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Meet A Rotorcraft Pro - John Harris, Kern County Fire Department

Posted 1 years 15 days ago ago by Admin

What is your current position?
I currently fly a UH-1H “Super Huey” as a civilian NVG fire/search & rescue pilot/CFII, for the Kern County Fire Department.   We operate as single pilot, 24/7, with a fire captain in the left seat for water dropping.  For rescues, the captain joins two other firefighter EMT paramedics in the back, to perform hoist recoveries.

Tell me about your first flight or experience with helicopters?
My first flight was in an OH-23C (Hiller UH-12C) in March, 1970, to see if I wanted to become a helicopter mechanic.

How did you get your start in Helicopters? 

 I was an 18-year old private in the Army Reserve, bored with my role as a truck driver.  I read that a small aviation detachment with just three helicopters was forming and needed volunteers.  I inquired, was given that first flight, which I loved and was told that I could also apply for Warrant Officer Flight Training (WOFT), which I immediately did.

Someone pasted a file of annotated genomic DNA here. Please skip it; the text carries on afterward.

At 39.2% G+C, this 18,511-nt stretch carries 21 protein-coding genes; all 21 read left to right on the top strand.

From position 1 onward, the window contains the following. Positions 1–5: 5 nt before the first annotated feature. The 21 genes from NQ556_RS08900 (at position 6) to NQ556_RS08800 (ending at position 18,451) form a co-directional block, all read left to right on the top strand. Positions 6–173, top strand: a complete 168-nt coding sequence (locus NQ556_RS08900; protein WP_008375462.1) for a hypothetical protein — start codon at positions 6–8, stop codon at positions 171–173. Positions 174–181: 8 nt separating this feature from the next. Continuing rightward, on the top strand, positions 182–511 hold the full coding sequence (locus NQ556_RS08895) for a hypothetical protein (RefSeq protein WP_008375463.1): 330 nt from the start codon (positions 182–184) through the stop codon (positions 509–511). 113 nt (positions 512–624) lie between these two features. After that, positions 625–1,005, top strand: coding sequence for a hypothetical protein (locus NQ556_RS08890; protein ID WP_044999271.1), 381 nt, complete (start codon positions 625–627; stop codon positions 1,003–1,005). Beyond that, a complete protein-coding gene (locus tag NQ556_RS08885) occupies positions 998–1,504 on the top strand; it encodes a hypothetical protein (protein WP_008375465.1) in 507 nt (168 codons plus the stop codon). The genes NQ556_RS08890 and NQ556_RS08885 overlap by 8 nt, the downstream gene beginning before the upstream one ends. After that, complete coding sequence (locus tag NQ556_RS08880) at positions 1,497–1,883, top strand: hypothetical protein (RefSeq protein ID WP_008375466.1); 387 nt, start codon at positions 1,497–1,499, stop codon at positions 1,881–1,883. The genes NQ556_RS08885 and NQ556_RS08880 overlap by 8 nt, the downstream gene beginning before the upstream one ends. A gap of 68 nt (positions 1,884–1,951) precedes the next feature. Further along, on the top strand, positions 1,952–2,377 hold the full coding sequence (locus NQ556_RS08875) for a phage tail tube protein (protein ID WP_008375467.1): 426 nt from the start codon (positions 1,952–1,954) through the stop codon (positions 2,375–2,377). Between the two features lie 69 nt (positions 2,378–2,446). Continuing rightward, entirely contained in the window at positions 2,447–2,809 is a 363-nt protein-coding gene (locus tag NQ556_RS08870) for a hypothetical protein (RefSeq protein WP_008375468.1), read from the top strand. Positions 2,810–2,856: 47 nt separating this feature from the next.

When and how did you choose to fly or work on helicopters? Or did they choose you?
After training, I began working on our vintage Hiller and two OH-13E (Bell 47D) helicopters.  (Both had wooden main rotor blades!)  I simultaneously, began flying with the pilots, all Vietnam veterans, who began “unofficially” teaching me how to fly.  After nine months as a weekend-warrior mechanic, I departed to attend WOFT. 

Where did you get your start flying or maintaining professionally?
After flight training,  I returned to my Reserve unit, but found there was minimal flying. I discovered that accumulating hours that way would be slow, so I volunteered for deployment to Vietnam. I was activated and sent to Vietnam as the last mobilized reservist.  Once there, I became a UH-1H Huey aircraft commander, performing a whole range of missions.  Afterwards,  I remained on active duty for several years, becoming an instructor pilot in both Hueys and Cobras.  I left after logging 1,500 hours, which then seemed to be the magic number needed to begin a commercial career.

If you were not in the helicopter industry, what else would you see yourself doing?